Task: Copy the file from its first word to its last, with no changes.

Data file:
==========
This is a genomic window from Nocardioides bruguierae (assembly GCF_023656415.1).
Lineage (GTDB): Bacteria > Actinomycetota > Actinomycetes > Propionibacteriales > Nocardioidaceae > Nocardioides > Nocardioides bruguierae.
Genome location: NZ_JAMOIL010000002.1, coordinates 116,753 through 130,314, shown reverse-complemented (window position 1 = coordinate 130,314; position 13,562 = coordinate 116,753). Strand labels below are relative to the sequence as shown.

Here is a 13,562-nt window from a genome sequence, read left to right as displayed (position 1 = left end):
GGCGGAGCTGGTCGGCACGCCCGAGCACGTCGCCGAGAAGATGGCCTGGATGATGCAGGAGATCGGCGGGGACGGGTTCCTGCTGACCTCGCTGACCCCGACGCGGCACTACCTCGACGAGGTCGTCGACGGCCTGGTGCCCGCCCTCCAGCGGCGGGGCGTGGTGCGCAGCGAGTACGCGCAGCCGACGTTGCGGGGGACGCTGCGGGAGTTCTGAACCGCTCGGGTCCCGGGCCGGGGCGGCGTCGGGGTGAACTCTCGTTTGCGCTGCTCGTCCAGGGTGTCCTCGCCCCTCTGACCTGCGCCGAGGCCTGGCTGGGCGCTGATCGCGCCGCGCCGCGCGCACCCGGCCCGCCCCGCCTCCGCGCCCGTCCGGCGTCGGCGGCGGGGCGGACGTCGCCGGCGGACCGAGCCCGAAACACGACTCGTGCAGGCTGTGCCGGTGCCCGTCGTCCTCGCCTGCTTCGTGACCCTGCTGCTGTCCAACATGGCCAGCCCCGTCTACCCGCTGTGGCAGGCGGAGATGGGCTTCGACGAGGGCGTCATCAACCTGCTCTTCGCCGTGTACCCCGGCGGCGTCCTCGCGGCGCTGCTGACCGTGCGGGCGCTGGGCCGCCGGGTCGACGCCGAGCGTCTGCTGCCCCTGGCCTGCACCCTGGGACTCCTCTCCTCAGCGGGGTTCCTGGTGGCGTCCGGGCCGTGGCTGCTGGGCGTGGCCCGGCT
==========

This is a genomic window from Nocardioides bruguierae (assembly GCF_023656415.1).
Lineage (GTDB): Bacteria > Actinomycetota > Actinomycetes > Propionibacteriales > Nocardioidaceae > Nocardioides > Nocardioides bruguierae.
Genome location: NZ_JAMOIL010000002.1, coordinates 116,753 through 130,314, shown reverse-complemented (window position 1 = coordinate 130,314; position 13,562 = coordinate 116,753). Strand labels below are relative to the sequence as shown.

Here is a 13,562-nt window from a genome sequence, read left to right as displayed (position 1 = left end):
GGCGGAGCTGGTCGGCACGCCCGAGCACGTCGCCGAGAAGATGGCCTGGATGATGCAGGAGATCGGCGGGGACGGGTTCCTGCTGACCTCGCTGACCCCGACGCGGCACTACCTCGACGAGGTCGTCGACGGCCTGGTGCCCGCCCTCCAGCGGCGGGGCGTGGTGCGCAGCGAGTACGCGCAGCCGACGTTGCGGGGGACGCTGCGGGAGTTCTGAACCGCTCGGGTCCCGGGCCGGGGCGGCGTCGGGGTGAACTCTCGTTTGCGCTGCTCGTCCAGGGTGTCCTCGCCCCTCTGACCTGCGCCGAGGCCTGGCTGGGCGCTGATCGCGCCGCGCCGCGCGCACCCGGCCCGCCCCGCCTCCGCGCCCGTCCGGCGTCGGCGGCGGGGCGGACGTCGCCGGCGGACCGAGCCCGAAACACGACTCGTGCAGGCTGTGCCGGTGCCCGTCGTCCTCGCCTGCTTCGTGACCCTGCTGCTGTCCAACATGGCCAGCCCCGTCTACCCGCTGTGGCAGGCGGAGATGGGCTTCGACGAGGGCGTCATCAACCTGCTCTTCGCCGTGTACCCCGGCGGCGTCCTCGCGGCGCTGCTGACCGTGCGGGCGCTGGGCCGCCGGGTCGACGCCGAGCGTCTGCTGCCCCTGGCCTGCACCCTGGGACTCCTCTCCTCAGCGGGGTTCCTGGTGGCGTCCGGGCCGTGGCTGCTGGGCGTGGCCCGGCT